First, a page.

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*Update: This now doesn't work on either the iPhone or the Simulator. After I ran a clean build I got the error on the simulator:

Could not load NIB in bundle: 'NSBundle </var/mobile/Applications/572536B3-5E7D-4F2B-8D80-4345412DCF10/Quotes.app> (loaded)' with name 'RootViewController'

I have inspected the MainWindow.xib file and there is no mention of the RootViewController. I renamed this much earlier to CategoryViewController.

Here is my CategoryViewController at the request of @megger:

#import <UIKit/UIKit.h>
#import "Category.h"
#import "AddSubjectController.h"
#import "SubjectViewController.h"
#import "SBTableAlert.h"

@class SubjectViewController;
@class AddSubjectController;
@class SearchViewController;

@interface CategoryViewController : UITableViewController  <UIAlertViewDelegate, SBTableAlertDelegate, SBTableAlertDataSource> {

    NSMutableArray *categories;
    NSMutableArray *allCategories;
    NSMutableArray *subjects;
    NSMutableArray *allSubjects;
    AddSubjectController *addSubController;
    SubjectViewController *subViewController;
    SearchViewController *svc;
    NSIndexPath* checkedIndexPath;


@property (nonatomic, retain) NSMutableArray *categories;
@property (nonatomic, retain) NSMutableArray *allCategories;
@property (nonatomic, retain) Subject *selectedSubject;
@property (nonatomic, retain) Quote *selectedQuote;
@property (nonatomic, retain) NSMutableArray *allSubjects;
@property (nonatomic, retain) NSMutableArray *subjects;
@property (nonatomic,assign) QuoteMapViewController *qmv;
@property (nonatomic,assign) SearchViewController *svc;
@property (nonatomic, assign) NSInteger mySection;
@property (nonatomic, assign) NSInteger myRow;
@property (nonatomic, retain) NSIndexPath* checkedIndexPath;

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First off, completely delete and reinstall the application, vs installing over a previous version. –  Hot Licks Mar 2 '12 at 22:03
You mean press and hold, get the "x" and remove? If so, I have done that numerous times. –  jroyce Mar 2 '12 at 22:04
Also make sure that the version you're testing against on the simulator is the same version as on the phone (close as you can manage). –  Hot Licks Mar 2 '12 at 22:05
is your CategoryViewController set in InterfaceBuilder as type UIViewController instead of CategoryViewController? –  meggar Mar 2 '12 at 22:06
Or set the window.rootviewcontroller to whatever your main view controller is, renaming rootviewcontroller.xib probably not a great idea –  meggar Mar 3 '12 at 0:14

3 Answers 3

up vote 0 down vote accepted
Could not load NIB in bundle: 
'NSBundle </var/mobile/Applications/572536B3-5E7D-4F2B-8D80-4345412DCF10/Quotes.app>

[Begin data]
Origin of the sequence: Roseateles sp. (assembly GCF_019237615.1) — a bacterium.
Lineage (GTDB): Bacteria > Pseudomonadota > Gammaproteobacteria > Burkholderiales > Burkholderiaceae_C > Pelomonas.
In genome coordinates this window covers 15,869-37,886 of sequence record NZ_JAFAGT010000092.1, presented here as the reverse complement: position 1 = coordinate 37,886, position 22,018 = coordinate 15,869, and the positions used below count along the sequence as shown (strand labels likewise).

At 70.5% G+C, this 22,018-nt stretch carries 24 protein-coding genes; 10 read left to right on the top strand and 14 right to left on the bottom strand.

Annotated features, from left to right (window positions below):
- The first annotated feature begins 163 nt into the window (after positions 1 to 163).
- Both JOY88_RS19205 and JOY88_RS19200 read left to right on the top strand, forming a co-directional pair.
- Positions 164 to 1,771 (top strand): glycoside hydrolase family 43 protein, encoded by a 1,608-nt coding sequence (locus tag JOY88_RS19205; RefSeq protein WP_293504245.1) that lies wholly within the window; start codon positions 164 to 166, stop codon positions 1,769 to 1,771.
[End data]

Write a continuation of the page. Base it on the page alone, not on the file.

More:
(loaded)' with name 'RootViewController'

(1) Use a text searcher like BBEdit or EasyFind to search your project folder for "RootViewController". It's there somewhere. For example, if you have a class called RootViewController and you instantiate it with alloc-init or in some other way that fails to specify a nib, it will look for a nib called RootViewController.

(2) What was the last time you did a Clean All on this project? I think it's time to do one. There may be cruft in your built app, and only a Clean can get it out of there. See my advice here: How to Empty Caches and Clean All Targets Xcode 4

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Thanks. In the end, I just reverted back to the name RootViewController and the project worked. –  jroyce Mar 3 '12 at 2:56
Not sure what method you used when you originally renamed the controller, but I strongly suggest using the refactoring tools to do this. –  sosborn Mar 3 '12 at 3:07
I did use the refactoring tool originally. I changed RootViewController to CategoryViewController, before I knew the headache it would give me later! –  jroyce Mar 3 '12 at 3:25
But that's not really an acceptable result, is it? You're letting the tools and the framework rule you. It's important to understand how to rename things; you can't let yourself get frozen into a particular name. –  matt Mar 3 '12 at 4:51

Another stack poster had a similar issue.

Perhaps this will be of assistance: this class is not key value coding-complient for the key.

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Thanks but it wasn't the same situation. –  jroyce Mar 2 '12 at 22:31

I'm not quite sure what you are looking for, are you trying to make it to where you can run certain code in the simulator itself and not on the actual device? If this is what you are looking for, the way I approached this was by defining a macro that allows you to wrap your code inside parentheses and only runs it in the simulator.

#define SIM(x) if ([[[UIDevice currentDevice].model lowercaseString] rangeOfString:@"simulator"].location != NSNotFound){x;}

You can take away the semicolon at the end if you would like to add it within the parentheses, but it might seem weird adding a semicolon between parentheses.

This code is used like this:

SIM(NSLog(@"This is only logged within the simulator."))
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